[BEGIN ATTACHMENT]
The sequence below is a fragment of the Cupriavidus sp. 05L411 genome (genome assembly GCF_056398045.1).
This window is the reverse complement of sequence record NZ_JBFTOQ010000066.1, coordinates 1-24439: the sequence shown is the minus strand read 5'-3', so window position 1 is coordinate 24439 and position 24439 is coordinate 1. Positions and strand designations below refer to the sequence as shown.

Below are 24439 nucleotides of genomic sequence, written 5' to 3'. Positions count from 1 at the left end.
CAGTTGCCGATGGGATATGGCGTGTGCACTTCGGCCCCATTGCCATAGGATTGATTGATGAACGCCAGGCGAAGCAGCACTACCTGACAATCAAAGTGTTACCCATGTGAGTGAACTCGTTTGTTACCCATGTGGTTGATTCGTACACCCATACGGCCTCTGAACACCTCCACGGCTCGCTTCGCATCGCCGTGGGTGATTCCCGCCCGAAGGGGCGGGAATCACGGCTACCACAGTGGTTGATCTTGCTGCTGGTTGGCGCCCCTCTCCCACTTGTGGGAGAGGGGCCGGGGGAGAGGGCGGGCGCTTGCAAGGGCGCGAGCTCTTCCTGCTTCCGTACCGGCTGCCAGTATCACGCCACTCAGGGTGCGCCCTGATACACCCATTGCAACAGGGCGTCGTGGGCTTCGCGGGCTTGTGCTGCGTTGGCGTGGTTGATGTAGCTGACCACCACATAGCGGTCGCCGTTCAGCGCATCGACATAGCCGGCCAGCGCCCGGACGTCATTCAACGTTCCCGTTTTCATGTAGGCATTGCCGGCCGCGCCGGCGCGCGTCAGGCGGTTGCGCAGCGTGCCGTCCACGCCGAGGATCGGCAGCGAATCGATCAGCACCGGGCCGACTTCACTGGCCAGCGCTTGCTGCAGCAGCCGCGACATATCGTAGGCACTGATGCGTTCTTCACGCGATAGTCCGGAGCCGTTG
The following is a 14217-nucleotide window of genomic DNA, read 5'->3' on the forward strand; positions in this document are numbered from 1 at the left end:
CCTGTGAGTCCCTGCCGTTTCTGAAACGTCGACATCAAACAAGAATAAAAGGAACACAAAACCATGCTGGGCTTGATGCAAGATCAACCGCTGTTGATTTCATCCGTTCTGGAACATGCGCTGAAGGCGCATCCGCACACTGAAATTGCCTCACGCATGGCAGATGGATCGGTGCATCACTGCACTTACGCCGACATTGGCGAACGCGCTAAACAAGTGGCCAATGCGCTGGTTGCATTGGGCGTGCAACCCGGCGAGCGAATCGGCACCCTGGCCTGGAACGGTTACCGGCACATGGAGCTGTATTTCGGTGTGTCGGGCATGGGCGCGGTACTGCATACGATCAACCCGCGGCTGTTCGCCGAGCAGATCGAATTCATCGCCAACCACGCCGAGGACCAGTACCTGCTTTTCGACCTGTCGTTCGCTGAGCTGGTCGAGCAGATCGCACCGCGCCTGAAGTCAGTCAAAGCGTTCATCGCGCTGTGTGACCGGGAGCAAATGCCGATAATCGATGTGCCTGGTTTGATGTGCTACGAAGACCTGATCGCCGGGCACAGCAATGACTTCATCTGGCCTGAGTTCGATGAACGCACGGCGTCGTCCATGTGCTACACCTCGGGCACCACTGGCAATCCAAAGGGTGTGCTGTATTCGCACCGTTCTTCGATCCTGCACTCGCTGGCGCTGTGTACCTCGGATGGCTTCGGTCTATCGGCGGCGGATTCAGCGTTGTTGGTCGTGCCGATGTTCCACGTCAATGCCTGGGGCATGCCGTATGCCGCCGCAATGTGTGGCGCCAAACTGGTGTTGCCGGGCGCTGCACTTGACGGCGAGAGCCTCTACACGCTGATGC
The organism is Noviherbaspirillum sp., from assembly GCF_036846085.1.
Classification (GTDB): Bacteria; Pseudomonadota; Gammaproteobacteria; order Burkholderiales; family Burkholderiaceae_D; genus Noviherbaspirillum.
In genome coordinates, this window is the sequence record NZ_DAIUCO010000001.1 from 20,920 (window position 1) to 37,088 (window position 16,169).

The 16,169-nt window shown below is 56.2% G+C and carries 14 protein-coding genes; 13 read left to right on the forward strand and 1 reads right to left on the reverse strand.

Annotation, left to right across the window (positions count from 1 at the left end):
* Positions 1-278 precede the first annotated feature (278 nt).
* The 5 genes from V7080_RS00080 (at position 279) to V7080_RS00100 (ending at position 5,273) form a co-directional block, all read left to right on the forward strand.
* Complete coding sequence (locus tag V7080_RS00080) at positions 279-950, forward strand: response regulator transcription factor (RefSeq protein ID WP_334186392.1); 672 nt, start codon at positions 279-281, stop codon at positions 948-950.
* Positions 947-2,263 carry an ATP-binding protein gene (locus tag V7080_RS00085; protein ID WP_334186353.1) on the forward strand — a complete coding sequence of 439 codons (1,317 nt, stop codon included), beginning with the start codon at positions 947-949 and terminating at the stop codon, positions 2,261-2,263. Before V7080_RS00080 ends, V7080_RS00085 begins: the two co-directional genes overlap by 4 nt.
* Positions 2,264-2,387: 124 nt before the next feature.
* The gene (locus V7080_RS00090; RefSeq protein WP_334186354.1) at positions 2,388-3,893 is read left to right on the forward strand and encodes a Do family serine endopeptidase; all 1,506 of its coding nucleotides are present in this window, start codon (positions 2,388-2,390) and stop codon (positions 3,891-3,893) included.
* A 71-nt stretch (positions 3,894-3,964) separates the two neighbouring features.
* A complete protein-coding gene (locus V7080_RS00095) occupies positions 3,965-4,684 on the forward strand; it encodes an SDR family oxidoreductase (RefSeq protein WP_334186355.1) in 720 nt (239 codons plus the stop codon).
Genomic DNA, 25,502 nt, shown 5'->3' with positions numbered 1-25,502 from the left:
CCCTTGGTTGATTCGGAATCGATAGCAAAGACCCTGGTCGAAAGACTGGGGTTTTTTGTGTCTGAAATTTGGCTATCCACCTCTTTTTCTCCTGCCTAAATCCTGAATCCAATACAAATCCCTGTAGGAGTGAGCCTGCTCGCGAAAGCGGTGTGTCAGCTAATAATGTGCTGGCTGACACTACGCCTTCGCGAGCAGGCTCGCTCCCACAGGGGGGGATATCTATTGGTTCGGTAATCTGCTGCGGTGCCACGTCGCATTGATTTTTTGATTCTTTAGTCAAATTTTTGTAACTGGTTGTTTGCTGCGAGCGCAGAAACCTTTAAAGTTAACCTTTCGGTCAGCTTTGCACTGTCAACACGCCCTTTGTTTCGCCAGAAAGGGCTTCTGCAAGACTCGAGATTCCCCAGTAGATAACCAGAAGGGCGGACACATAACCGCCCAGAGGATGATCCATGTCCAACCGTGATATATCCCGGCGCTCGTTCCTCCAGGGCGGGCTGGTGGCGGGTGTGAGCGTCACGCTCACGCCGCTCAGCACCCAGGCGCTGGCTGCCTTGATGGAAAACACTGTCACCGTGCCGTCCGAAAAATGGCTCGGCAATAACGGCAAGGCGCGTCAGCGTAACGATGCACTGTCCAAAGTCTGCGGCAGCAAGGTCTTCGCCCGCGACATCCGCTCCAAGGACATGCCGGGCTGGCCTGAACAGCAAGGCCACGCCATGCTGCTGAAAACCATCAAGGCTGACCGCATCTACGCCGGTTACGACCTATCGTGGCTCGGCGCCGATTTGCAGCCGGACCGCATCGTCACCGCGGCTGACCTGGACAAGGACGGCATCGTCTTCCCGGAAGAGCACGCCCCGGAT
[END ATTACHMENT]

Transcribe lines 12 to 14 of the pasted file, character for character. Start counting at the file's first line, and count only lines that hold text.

* Positions 1-278 precede the first annotated feature (278 nt).
* The 5 genes from V7080_RS00080 (at position 279) to V7080_RS00100 (ending at position 5,273) form a co-directional block, all read left to right on the forward strand.
* Complete coding sequence (locus tag V7080_RS00080) at positions 279-950, forward strand: response regulator transcription factor (RefSeq protein ID WP_334186392.1); 672 nt, start codon at positions 279-281, stop codon at positions 948-950.